The article cites one seemingly absurd consequence of this jurisdictional complexity: because satellites are legally owned in perpetuity by the nation that built them — even when they have been decommissioned or largely destroyed — cleaning up even a fragment of a given satellite would require permission from its country of origin. Given the problems posed by the growing amount of space debris, this impractical arrangement cannot last forever.
There is also legal ambiguity with regards to moon and asteroid mining, another burgeoning frontier in space exploration that has already been proposed by several private companies. While some optimistic projections suggest extraterrestrial mining operations could begin in just four years, it remains unclear how or whether a country or company claim resources in outer space. (For its part, the U.S. holds the position resources in space belong to whichever nation discovers them.)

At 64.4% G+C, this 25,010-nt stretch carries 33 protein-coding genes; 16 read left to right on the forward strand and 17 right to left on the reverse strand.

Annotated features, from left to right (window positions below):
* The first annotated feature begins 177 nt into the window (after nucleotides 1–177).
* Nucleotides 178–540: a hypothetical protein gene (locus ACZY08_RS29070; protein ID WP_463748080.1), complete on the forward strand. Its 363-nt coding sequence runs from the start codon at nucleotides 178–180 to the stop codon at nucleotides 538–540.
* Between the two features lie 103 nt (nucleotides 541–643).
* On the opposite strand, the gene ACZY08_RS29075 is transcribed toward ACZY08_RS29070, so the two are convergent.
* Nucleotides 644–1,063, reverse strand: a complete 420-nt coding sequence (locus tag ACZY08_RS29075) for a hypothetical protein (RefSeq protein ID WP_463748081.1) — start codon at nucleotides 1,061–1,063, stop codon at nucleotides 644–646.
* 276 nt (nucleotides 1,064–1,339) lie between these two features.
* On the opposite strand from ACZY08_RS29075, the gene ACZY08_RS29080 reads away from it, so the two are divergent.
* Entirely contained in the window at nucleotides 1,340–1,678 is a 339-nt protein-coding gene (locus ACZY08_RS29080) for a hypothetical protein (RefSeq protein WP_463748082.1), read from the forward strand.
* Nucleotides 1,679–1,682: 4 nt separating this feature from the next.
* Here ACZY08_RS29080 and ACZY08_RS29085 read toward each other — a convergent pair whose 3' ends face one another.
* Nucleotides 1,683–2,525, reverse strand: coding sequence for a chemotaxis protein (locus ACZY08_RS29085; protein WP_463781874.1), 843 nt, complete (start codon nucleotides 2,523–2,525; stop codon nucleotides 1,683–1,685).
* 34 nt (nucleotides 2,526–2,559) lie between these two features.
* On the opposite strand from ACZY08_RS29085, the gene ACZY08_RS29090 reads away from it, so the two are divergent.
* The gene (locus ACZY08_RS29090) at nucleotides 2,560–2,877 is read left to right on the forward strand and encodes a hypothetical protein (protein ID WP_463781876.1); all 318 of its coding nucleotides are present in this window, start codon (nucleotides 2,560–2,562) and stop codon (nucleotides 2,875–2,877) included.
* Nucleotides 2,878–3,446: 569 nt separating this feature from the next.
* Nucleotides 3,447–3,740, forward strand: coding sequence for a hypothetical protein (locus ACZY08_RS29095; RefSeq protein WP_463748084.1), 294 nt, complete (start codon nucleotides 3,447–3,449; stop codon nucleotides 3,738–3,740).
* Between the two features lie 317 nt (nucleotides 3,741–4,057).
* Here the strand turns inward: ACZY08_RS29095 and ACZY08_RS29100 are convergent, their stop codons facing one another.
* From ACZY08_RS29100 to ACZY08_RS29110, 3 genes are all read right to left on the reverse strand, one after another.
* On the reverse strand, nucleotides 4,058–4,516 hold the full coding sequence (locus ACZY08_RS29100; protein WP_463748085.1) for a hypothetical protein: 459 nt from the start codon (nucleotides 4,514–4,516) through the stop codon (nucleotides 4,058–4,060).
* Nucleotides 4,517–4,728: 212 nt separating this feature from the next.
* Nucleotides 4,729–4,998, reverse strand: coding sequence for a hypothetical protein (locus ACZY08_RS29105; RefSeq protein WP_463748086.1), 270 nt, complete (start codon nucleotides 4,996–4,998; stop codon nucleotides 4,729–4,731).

Given that space will certainly become a busier and more complicated place in the near future, it will probably be inevitable that some sort of international framework emerges to sort out how nations, private entities, and even individuals conduct themselves in space. Then again, who is to say it won’t be a free-for-all — after all, the international system here on Earth is far from settled, despite the plethora of forums, institutions, and treaties that exist to purportedly enforce certain global standards.
Perhaps this is why so many science fiction narratives conceptualize some sort of united Earth government as a prerequisite for human space exploration. It might not necessarily need to come to that, but the last thing we need is to export war and conflict to outer space. If groups like UNOOSA and its partners have their way, such issues may not prevail.
What are your thoughts?